# Uniform

##### The Uniform Distribution

These functions provide information about the uniform distribution
on the interval from `min`

to `max`

. `dunif`

gives the
density, `punif`

gives the distribution function `qunif`

gives the quantile function and `runif`

generates random
deviates.

- Keywords
- distribution

##### Usage

```
dunif(x, min = 0, max = 1, log = FALSE)
punif(q, min = 0, max = 1, lower.tail = TRUE, log.p = FALSE)
qunif(p, min = 0, max = 1, lower.tail = TRUE, log.p = FALSE)
runif(n, min = 0, max = 1)
```

##### Arguments

- x, q
vector of quantiles.

- p
vector of probabilities.

- n
number of observations. If

`length(n) > 1`

, the length is taken to be the number required.- min, max
lower and upper limits of the distribution. Must be finite.

- log, log.p
logical; if TRUE, probabilities p are given as log(p).

- lower.tail
logical; if TRUE (default), probabilities are \(P[X \le x]\), otherwise, \(P[X > x]\).

##### Details

If `min`

or `max`

are not specified they assume the default
values of `0`

and `1`

respectively.

The uniform distribution has density $$f(x) = \frac{1}{max-min}$$ for \(min \le x \le max\).

For the case of \(u := min == max\), the limit case of
\(X \equiv u\) is assumed, although there is no density in
that case and `dunif`

will return `NaN`

(the error condition).

`runif`

will not generate either of the extreme values unless
`max = min`

or `max-min`

is small compared to `min`

,
and in particular not for the default arguments.

##### Value

`dunif`

gives the density,
`punif`

gives the distribution function,
`qunif`

gives the quantile function, and
`runif`

generates random deviates.

The length of the result is determined by `n`

for
`runif`

, and is the maximum of the lengths of the
numerical arguments for the other functions.

The numerical arguments other than `n`

are recycled to the
length of the result. Only the first elements of the logical
arguments are used.

##### Note

The characteristics of output from pseudo-random number generators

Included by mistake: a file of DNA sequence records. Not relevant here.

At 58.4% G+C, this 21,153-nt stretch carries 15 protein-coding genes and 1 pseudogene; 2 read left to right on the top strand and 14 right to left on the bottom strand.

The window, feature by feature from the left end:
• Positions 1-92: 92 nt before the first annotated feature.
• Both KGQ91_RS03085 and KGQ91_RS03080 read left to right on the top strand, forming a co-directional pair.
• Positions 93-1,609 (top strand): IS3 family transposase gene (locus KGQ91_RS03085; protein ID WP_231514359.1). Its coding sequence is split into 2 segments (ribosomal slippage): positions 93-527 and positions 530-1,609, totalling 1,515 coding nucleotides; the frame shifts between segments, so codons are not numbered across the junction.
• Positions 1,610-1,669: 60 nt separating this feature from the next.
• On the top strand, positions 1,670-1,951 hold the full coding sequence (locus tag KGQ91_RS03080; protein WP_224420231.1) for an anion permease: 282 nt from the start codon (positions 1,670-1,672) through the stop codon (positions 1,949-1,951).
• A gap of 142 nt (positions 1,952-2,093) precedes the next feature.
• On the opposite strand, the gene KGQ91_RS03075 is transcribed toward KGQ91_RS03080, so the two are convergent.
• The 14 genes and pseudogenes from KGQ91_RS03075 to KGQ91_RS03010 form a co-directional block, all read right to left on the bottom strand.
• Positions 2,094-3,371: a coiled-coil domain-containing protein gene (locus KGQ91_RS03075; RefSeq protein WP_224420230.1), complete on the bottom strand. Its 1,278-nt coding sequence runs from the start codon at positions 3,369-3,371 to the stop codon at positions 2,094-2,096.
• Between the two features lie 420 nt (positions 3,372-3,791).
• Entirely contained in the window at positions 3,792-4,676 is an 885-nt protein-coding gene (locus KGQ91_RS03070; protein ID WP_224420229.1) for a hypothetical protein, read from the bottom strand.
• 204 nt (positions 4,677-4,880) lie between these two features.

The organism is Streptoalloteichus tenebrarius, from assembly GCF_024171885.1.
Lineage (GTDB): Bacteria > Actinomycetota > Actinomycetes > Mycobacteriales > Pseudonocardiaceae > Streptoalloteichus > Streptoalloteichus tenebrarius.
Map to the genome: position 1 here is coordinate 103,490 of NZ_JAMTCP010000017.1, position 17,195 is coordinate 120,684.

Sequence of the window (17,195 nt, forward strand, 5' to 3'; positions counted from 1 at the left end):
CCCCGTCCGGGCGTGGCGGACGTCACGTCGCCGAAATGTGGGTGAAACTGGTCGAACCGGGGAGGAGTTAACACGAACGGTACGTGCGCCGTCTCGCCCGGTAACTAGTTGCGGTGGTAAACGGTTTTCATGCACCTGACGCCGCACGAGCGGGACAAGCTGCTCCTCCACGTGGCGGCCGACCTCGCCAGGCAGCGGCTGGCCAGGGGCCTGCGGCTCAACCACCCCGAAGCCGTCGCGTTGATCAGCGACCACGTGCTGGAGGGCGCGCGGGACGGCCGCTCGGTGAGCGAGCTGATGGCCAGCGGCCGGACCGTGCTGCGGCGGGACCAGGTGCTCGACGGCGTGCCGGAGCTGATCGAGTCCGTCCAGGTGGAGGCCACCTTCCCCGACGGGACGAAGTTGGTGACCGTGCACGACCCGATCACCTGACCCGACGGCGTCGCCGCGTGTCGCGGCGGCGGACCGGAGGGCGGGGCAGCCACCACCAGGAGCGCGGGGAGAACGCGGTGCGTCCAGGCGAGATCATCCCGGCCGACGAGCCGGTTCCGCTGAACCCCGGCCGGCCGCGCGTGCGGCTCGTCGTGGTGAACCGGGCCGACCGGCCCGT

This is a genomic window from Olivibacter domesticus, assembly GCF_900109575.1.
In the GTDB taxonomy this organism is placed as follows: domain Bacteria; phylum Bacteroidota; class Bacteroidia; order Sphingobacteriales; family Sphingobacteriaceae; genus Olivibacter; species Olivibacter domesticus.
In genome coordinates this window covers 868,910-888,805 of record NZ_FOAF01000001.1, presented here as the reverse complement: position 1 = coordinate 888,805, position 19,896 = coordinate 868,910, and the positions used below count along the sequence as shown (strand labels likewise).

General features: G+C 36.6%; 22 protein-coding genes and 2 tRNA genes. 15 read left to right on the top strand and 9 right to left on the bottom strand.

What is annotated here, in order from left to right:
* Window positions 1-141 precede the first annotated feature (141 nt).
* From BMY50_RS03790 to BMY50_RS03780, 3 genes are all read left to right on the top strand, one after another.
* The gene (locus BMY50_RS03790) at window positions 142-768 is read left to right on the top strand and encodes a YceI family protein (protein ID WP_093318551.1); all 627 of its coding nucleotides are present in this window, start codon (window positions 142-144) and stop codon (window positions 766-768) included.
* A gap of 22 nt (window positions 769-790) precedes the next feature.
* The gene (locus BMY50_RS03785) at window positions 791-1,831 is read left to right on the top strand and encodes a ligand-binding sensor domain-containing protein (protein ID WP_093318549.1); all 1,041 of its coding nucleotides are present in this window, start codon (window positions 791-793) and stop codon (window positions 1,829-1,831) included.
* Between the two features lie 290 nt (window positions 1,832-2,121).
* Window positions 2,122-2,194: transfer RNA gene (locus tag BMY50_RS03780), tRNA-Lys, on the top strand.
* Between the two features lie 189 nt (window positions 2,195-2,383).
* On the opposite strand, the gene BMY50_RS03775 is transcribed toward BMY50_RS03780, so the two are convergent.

(such as precision and periodicity) vary widely. See
`.Random.seed`

for more information on R's random number
generation algorithms.

##### References

Becker, R. A., Chambers, J. M. and Wilks, A. R. (1988)
*The New S Language*.
Wadsworth & Brooks/Cole.

##### See Also

`RNG`

about random number generation in R.

Distributions for other standard distributions.

##### Examples

`library(stats)`

```
# NOT RUN {
u <- runif(20)
## The following relations always hold :
punif(u) == u
dunif(u) == 1
var(runif(10000)) #- ~ = 1/12 = .08333
# }
```

*Documentation reproduced from package stats, version 3.5.0, License: Part of R 3.5.0*

### Community examples

**monicacrislo**at Sep 15, 2020 stats v3.6.2

--- title: "Introduction to Data Frames in R" output: html_notebook --- ```{r } runif(200) ```

**richie@datacamp.com**at Jan 17, 2017 stats v3.3.1

Generate 20 random numbers from a uniform distribution between 0 and 1. ```{r} runif(20) ``` As above, but with a uniform distribution from -5 to 5. ```{r} runif(20, -5, 5) ``` The probability density function (PDF), cumulative density function (CDF), and inverse CDF. ```{r} lo <- -5 hi <- 5 x <- seq(lo - 1, hi + 1, 0.01) pdf_of_x <- dunif(x, lo, hi) cdf_of_x <- punif(x, lo, hi) probabilities <- seq(0, 1, 0.01) inverse_cdf_of_x <- qunif(probabilities, lo, hi) layout(matrix(1:3)) plot(x, pdf_of_x, type = "l", main = "PDF of x") plot(x, cdf_of_x, type = "l", main = "CDF of x") plot(probabilities, inverse_cdf_of_x, type = "l", , main = "Inverse CDF of x") ``` If you want log probabilities, the `log`/`log.p` argument is faster than calling the log function afterwards ```{r} lo <- -5 hi <- 5 x <- seq(lo - 1, hi + 1, 0.01) microbenchmark::microbenchmark( log(punif(x, lo, hi)), punif(x, lo, hi, log.p = TRUE) # same but faster ) ```